(26) The standard procedure for carving a rose is to glue a parchment template on the reverse of the soundboard, carve through it, then turn over the soundboard and add detail to the front. This is the original roughly carved Boissart rose, obviously executed without a template, with guide cuts on the edge of the rose as Boissart worked by eye alone. For reasons given in the second of these three articles, this indicates that Boissart was a repairer on the cheap, making a new soundboard, rather than the maker of the entire instrument.
(27) From the Boissart rose, Paul followed the repairer’s intentions, replicating them more tidily on a CADD system, (28) in order to recreate the rose.
(29) The inside of the bowl shows the carving pattern due to the preserving oil soaking through the porous pear wood. The bars are now on the back of the rose to support it, stained black to render them invisible; with the usual bars either side of the rose and a third bar midway towards the tail. This is a simplified version of what you’d find inside a lute, which would have more bars, but in this case only a single bar is needed as the vibrating area of the soundboard is so small.
(30) Now the soundboard is on; the edge yet to be tidied up and ebony edging yet to be added.
(31) Ebony edging has been added to the soundboard and neck, with an ebony bridge and ebony fingerboard. A new feature has been added, not on the original: light stripes between the ebony edging and fingerboard.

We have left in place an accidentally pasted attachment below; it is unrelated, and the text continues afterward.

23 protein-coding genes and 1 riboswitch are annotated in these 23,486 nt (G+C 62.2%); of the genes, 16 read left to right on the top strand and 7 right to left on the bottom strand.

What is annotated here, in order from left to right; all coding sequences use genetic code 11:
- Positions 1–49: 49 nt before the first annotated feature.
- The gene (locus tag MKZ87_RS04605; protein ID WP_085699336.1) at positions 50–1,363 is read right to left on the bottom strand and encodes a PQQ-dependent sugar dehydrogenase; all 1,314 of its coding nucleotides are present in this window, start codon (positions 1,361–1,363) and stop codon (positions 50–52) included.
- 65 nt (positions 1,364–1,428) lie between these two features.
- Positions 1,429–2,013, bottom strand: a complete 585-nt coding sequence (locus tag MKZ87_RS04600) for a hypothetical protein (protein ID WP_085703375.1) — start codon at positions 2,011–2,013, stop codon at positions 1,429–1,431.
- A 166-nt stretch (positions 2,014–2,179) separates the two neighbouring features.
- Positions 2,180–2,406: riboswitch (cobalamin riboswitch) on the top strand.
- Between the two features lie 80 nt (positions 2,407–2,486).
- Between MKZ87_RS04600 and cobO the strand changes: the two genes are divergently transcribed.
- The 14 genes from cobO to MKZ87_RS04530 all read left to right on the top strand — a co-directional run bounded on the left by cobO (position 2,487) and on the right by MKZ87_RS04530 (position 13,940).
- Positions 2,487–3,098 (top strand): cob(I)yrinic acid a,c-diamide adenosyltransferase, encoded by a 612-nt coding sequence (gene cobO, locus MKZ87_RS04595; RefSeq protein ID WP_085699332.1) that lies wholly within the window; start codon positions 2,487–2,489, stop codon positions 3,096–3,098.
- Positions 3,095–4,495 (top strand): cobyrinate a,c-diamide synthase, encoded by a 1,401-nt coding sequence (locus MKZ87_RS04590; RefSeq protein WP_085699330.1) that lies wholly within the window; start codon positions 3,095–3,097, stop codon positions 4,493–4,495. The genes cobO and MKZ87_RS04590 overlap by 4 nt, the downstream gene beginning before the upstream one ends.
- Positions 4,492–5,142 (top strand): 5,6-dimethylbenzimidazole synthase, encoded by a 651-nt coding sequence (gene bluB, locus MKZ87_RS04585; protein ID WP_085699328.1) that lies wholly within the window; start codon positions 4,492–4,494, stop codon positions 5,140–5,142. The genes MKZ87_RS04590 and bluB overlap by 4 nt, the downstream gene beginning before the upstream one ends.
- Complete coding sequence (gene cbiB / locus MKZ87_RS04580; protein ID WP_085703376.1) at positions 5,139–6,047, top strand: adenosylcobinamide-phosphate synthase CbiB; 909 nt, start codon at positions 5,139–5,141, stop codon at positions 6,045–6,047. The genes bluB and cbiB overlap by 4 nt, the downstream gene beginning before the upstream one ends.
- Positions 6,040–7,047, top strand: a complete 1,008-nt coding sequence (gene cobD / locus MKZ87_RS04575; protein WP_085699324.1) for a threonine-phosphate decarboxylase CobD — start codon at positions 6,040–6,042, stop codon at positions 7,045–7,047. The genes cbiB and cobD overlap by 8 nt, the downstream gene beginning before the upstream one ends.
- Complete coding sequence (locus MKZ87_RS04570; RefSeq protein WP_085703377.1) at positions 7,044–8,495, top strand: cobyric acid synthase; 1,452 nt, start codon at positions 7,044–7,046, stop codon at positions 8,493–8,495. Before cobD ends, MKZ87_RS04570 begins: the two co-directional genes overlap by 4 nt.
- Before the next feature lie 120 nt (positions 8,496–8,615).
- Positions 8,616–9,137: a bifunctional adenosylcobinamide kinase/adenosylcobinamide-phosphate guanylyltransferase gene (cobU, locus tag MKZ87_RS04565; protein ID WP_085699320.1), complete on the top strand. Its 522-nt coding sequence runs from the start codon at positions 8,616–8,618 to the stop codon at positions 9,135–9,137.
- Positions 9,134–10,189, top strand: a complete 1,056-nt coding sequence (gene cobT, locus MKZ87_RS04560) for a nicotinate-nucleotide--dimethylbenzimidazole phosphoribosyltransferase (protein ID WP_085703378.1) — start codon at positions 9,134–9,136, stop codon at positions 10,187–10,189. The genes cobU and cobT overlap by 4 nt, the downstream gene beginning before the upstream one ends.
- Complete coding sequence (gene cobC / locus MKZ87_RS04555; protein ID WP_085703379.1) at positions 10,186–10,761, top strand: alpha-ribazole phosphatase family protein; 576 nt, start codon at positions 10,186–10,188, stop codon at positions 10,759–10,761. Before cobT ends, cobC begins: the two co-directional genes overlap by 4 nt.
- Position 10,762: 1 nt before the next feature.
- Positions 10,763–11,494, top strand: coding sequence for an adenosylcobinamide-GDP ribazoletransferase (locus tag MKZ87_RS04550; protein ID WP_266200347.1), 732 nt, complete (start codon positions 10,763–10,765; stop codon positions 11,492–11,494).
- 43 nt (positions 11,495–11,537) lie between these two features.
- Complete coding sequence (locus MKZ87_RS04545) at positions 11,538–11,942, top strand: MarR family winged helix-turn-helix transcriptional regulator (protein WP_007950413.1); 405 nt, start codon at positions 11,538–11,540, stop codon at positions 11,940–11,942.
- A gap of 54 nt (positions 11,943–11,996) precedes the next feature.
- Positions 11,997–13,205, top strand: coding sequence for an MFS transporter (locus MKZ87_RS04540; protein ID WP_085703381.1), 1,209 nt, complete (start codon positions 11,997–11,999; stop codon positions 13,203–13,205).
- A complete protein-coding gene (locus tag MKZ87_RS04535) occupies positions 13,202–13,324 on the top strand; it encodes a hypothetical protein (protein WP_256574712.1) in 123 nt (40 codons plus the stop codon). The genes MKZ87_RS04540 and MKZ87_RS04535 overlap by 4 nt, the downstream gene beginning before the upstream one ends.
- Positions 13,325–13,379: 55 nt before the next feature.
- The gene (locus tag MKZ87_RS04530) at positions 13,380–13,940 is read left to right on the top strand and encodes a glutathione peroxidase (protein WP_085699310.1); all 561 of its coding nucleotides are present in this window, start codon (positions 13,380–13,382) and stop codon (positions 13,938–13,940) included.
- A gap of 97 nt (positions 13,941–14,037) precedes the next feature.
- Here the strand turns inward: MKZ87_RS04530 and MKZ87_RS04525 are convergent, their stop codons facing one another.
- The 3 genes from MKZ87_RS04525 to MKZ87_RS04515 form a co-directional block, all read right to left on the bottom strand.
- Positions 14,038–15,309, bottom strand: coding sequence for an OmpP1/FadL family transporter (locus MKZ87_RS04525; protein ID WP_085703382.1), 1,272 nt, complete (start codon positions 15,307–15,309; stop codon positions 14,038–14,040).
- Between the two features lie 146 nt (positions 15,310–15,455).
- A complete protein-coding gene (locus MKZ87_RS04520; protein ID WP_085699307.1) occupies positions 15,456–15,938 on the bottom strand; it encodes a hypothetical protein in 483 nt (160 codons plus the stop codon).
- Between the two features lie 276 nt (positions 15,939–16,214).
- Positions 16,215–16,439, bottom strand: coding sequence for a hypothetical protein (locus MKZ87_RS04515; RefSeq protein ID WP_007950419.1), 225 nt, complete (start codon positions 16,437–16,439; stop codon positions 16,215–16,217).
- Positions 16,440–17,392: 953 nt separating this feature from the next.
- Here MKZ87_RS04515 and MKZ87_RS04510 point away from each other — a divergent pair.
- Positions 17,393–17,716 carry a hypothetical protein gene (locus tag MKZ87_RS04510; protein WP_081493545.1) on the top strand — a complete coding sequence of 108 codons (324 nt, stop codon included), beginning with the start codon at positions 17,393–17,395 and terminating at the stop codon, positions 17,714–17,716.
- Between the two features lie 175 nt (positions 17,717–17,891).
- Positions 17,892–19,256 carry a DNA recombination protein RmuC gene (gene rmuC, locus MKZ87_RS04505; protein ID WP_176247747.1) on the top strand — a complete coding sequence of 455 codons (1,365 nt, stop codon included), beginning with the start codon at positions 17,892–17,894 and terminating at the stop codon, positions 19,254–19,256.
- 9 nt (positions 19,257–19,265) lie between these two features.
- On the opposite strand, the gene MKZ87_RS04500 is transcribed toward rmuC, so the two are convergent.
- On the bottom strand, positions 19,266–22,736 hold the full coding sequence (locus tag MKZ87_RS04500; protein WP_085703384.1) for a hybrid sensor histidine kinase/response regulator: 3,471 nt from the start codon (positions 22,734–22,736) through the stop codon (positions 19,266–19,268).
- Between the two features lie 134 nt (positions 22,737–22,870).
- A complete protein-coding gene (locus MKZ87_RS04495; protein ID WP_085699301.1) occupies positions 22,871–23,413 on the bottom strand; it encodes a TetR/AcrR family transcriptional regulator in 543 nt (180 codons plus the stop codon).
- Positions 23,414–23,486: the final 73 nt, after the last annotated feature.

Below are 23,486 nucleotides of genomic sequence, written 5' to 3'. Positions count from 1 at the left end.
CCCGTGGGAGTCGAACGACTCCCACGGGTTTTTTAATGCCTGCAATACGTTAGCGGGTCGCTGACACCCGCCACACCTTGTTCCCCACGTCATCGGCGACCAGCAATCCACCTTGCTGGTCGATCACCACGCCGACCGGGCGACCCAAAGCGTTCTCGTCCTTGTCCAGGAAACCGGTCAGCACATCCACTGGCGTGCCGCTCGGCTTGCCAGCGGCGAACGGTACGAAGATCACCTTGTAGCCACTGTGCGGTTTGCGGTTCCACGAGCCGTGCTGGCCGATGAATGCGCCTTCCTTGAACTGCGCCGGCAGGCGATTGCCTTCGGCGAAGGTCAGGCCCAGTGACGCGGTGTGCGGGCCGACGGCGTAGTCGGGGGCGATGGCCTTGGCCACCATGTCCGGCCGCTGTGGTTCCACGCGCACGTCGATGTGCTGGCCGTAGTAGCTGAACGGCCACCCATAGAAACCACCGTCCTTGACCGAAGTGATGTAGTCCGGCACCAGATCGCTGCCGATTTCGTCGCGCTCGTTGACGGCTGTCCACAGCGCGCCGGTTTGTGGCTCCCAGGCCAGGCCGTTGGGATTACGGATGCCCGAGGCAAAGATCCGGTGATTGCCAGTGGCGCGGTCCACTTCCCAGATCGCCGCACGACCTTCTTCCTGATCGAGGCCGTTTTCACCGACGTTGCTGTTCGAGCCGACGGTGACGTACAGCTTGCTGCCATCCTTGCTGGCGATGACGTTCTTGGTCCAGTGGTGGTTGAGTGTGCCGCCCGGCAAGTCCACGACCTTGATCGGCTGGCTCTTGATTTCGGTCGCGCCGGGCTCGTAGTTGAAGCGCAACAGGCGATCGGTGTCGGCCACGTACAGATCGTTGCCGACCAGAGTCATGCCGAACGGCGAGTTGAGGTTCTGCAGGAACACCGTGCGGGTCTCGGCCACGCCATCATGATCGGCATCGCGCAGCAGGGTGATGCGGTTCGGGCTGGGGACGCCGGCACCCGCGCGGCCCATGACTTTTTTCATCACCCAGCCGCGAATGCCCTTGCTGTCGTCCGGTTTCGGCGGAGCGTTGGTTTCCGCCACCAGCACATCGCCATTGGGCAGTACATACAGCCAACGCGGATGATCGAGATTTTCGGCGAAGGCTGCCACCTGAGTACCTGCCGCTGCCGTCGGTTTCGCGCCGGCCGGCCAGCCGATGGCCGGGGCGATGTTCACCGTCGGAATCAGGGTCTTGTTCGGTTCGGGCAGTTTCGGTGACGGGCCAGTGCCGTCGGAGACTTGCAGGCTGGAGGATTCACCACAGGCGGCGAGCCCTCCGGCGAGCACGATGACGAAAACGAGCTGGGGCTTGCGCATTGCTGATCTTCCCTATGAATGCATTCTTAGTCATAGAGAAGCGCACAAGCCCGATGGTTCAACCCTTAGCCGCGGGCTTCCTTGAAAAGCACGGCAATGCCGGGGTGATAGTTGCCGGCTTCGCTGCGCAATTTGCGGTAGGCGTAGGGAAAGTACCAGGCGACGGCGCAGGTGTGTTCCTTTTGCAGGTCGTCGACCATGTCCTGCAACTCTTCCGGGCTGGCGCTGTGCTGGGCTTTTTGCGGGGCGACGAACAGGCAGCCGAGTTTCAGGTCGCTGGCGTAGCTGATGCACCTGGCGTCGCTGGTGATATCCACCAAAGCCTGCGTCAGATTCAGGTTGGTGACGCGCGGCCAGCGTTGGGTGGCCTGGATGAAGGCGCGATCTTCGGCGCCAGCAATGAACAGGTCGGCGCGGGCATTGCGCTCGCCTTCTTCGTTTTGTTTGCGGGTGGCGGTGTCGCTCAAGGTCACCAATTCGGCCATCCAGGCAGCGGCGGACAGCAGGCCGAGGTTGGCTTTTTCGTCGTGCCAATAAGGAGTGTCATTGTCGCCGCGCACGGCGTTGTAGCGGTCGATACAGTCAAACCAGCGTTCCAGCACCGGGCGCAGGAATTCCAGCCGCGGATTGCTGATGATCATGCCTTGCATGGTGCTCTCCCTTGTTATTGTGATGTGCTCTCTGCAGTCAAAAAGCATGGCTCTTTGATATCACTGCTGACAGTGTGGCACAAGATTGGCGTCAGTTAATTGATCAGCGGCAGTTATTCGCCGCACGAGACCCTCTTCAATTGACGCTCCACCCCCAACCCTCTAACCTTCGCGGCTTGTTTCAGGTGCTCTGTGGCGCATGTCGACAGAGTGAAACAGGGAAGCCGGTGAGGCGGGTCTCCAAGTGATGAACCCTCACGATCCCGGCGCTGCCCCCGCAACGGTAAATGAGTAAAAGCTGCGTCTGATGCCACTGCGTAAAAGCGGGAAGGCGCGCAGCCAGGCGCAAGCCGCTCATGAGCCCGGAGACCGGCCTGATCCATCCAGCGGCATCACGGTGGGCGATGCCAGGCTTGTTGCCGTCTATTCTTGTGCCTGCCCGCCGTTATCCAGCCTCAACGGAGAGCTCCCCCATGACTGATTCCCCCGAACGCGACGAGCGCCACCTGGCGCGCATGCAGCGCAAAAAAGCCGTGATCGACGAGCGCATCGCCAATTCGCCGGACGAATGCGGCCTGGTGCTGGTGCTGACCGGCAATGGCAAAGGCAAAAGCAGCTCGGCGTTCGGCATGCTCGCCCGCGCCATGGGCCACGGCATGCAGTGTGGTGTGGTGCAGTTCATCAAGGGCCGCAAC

A visual issue has arisen: the ebony fingerboard would usually finish a little before the points of the edging, so here the fingerboard falls short of the visual norm. Paul explained that, since the inside of the bowl is scooped out and there is a butt joint (wood is joined simply by butting the two pieces together) between the fingerboard and soundboard, extending the fingerboard further would be to extend it over an internal gap, thus making it inherently weak.
(32), (33) I wanted a longer ebony fingerboard. Here is the internal gap in the body at the neck that the soundboard was sitting over, and that an extended fingerboard would have sat over. A brass clamp to glue in an extra piece of internal supporting wood enabled a supported extension of the ebony fingerboard.
The pegbox snake
(34) We have two carved snakes on the back of the mandore. When we discussed what manner of carving to have on the head of the pegbox, I asked if a snake head was possible. One of the great things about working with Paul (besides his unfailing good humour, patience, generosity and vast store of knowledge) is that ‘not possible’ barely figures in his vocabulary. After looking through hundreds of pictures of snakes, he decided that a cobra, with its expanded hood adding extra width, would create the best visual image. Having found two photographs of a brass cast of a cobra head for a walking stick, front and side views, he printed them out as templates.
(35) The side profile could be stuck on for carving, but the front profile had to be worked by eye. A one pence piece gives the scale. (36) Once it had been roughly carved, then smoothed, (37)(38) it was oiled and given scales. The scales were made using a modified circular punch usually used for taking holes out of baroque guitar roses, now ground down to make semi-circular scale shapes.
(39), (40), (41) I asked for the snake head to have eyes and a tongue: here we have eyes in black paint and a tongue made from ebony, with two fangs of bone, shaped with a small file and inserted with small pliers and a large magnifier.
(42), (43), (44) And so we have a completed mandore, modelled on some of the themes of the Boissart mandore, with an original design for which Paul has the majority of the credit, with initial input and requests from me.
The usual string calculations had been done. I wanted to play in various historical mandore tunings, requiring a two semitone leeway downwards on strings 3 and 5 and up to a minor third tuning downwards on string 1, so I asked for gut strings, as I thought they would be more tolerant to retuning that nylgut.